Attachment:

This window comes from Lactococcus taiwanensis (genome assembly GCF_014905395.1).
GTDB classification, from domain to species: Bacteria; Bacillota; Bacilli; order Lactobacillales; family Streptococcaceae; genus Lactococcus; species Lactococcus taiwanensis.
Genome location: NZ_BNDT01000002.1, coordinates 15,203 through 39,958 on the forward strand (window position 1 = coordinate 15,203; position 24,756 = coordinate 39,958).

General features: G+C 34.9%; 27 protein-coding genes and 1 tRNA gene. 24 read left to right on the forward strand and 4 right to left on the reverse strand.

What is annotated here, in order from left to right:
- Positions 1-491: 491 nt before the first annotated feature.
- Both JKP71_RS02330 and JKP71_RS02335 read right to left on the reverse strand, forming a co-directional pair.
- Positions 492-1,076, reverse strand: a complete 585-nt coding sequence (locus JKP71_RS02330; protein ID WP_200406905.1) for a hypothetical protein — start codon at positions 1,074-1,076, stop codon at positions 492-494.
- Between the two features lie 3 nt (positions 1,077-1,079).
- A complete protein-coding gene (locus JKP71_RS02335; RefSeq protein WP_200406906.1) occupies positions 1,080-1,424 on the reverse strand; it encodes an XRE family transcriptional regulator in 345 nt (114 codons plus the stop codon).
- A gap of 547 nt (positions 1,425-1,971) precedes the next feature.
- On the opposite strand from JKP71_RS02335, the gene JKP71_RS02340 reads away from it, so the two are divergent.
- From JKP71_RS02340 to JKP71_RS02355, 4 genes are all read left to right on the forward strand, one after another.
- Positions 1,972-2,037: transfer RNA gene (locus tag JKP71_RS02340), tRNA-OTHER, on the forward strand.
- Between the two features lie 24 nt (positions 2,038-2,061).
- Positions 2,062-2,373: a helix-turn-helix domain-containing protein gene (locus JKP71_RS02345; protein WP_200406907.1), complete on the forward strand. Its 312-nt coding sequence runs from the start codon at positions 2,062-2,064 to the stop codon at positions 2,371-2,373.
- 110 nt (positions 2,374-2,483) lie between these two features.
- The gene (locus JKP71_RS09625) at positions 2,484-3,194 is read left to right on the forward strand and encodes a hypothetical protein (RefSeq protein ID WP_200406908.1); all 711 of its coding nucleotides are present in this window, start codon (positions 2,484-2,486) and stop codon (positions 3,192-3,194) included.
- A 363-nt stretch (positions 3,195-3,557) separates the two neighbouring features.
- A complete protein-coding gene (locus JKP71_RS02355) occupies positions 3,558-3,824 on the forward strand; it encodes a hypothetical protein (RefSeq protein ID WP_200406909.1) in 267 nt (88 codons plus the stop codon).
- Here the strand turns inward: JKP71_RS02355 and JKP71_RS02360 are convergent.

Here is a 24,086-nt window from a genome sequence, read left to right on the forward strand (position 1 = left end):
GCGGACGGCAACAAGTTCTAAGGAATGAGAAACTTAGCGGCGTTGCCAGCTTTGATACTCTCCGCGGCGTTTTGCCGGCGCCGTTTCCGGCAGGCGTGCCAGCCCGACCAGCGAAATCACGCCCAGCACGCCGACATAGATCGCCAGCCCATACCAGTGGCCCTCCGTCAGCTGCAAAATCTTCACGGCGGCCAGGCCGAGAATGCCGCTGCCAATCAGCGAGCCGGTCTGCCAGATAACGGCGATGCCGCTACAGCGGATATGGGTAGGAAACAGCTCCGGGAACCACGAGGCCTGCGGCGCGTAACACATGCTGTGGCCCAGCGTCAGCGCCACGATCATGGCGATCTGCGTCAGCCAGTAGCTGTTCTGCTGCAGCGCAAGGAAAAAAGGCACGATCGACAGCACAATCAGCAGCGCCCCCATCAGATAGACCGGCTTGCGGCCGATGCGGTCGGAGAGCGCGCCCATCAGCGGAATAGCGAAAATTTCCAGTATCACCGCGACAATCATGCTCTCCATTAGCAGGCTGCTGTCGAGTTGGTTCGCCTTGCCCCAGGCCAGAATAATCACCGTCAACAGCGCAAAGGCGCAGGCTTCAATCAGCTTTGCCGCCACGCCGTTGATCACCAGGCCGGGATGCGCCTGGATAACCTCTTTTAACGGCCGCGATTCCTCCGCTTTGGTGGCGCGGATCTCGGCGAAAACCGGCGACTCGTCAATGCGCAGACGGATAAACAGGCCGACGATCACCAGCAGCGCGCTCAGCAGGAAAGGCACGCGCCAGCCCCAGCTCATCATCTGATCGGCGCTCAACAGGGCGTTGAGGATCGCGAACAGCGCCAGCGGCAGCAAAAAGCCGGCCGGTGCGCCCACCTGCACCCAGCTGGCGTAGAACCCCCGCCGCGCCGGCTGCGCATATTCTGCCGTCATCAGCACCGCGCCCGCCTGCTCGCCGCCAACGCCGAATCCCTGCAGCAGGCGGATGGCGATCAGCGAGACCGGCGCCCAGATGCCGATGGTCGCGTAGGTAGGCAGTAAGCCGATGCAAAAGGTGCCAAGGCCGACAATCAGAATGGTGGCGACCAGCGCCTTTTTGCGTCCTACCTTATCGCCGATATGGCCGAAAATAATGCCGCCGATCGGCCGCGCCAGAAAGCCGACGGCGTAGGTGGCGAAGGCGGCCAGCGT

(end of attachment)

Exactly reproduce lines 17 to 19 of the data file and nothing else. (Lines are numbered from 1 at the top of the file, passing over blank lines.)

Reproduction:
- 110 nt (positions 2,374-2,483) lie between these two features.
- The gene (locus JKP71_RS09625) at positions 2,484-3,194 is read left to right on the forward strand and encodes a hypothetical protein (RefSeq protein ID WP_200406908.1); all 711 of its coding nucleotides are present in this window, start codon (positions 2,484-2,486) and stop codon (positions 3,192-3,194) included.
- A 363-nt stretch (positions 3,195-3,557) separates the two neighbouring features.